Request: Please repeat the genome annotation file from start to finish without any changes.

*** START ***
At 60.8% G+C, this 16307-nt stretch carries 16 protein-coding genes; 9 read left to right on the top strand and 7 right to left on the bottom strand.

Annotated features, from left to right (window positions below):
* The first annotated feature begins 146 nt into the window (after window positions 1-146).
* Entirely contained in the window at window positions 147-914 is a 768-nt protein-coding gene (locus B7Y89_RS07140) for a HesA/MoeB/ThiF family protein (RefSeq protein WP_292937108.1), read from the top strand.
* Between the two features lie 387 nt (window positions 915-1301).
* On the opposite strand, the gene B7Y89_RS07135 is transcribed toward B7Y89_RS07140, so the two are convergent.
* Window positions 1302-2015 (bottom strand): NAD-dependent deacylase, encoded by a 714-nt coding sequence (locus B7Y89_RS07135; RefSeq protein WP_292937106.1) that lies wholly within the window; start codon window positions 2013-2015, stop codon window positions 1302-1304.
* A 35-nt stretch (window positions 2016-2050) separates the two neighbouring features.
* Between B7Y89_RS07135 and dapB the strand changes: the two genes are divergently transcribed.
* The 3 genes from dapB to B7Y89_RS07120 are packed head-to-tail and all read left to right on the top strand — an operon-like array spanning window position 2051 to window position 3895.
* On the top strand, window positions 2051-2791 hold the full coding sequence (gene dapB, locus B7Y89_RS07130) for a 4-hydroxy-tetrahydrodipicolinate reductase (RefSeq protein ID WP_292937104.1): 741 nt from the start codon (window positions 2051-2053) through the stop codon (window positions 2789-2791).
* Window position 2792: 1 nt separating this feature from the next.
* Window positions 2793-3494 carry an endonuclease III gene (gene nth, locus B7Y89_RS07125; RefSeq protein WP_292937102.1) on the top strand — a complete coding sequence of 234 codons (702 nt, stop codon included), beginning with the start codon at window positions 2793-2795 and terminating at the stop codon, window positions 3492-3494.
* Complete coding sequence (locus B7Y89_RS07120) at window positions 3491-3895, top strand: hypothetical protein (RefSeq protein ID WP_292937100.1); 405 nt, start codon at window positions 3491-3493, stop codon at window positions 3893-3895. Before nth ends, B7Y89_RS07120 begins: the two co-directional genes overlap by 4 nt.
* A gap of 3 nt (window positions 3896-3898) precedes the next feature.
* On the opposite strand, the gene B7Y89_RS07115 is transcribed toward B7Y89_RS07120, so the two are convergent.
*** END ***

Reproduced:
At 60.8% G+C, this 16307-nt stretch carries 16 protein-coding genes; 9 read left to right on the top strand and 7 right to left on the bottom strand.

Annotated features, from left to right (window positions below):
* The first annotated feature begins 146 nt into the window (after window positions 1-146).
* Entirely contained in the window at window positions 147-914 is a 768-nt protein-coding gene (locus B7Y89_RS07140) for a HesA/MoeB/ThiF family protein (RefSeq protein WP_292937108.1), read from the top strand.
* Between the two features lie 387 nt (window positions 915-1301).
* On the opposite strand, the gene B7Y89_RS07135 is transcribed toward B7Y89_RS07140, so the two are convergent.
* Window positions 1302-2015 (bottom strand): NAD-dependent deacylase, encoded by a 714-nt coding sequence (locus B7Y89_RS07135; RefSeq protein WP_292937106.1) that lies wholly within the window; start codon window positions 2013-2015, stop codon window positions 1302-1304.
* A 35-nt stretch (window positions 2016-2050) separates the two neighbouring features.
* Between B7Y89_RS07135 and dapB the strand changes: the two genes are divergently transcribed.
* The 3 genes from dapB to B7Y89_RS07120 are packed head-to-tail and all read left to right on the top strand — an operon-like array spanning window position 2051 to window position 3895.
* On the top strand, window positions 2051-2791 hold the full coding sequence (gene dapB, locus B7Y89_RS07130) for a 4-hydroxy-tetrahydrodipicolinate reductase (RefSeq protein ID WP_292937104.1): 741 nt from the start codon (window positions 2051-2053) through the stop codon (window positions 2789-2791).
* Window position 2792: 1 nt separating this feature from the next.
* Window positions 2793-3494 carry an endonuclease III gene (gene nth, locus B7Y89_RS07125; RefSeq protein WP_292937102.1) on the top strand — a complete coding sequence of 234 codons (702 nt, stop codon included), beginning with the start codon at window positions 2793-2795 and terminating at the stop codon, window positions 3492-3494.
* Complete coding sequence (locus B7Y89_RS07120) at window positions 3491-3895, top strand: hypothetical protein (RefSeq protein ID WP_292937100.1); 405 nt, start codon at window positions 3491-3493, stop codon at window positions 3893-3895. Before nth ends, B7Y89_RS07120 begins: the two co-directional genes overlap by 4 nt.
* A gap of 3 nt (window positions 3896-3898) precedes the next feature.
* On the opposite strand, the gene B7Y89_RS07115 is transcribed toward B7Y89_RS07120, so the two are convergent.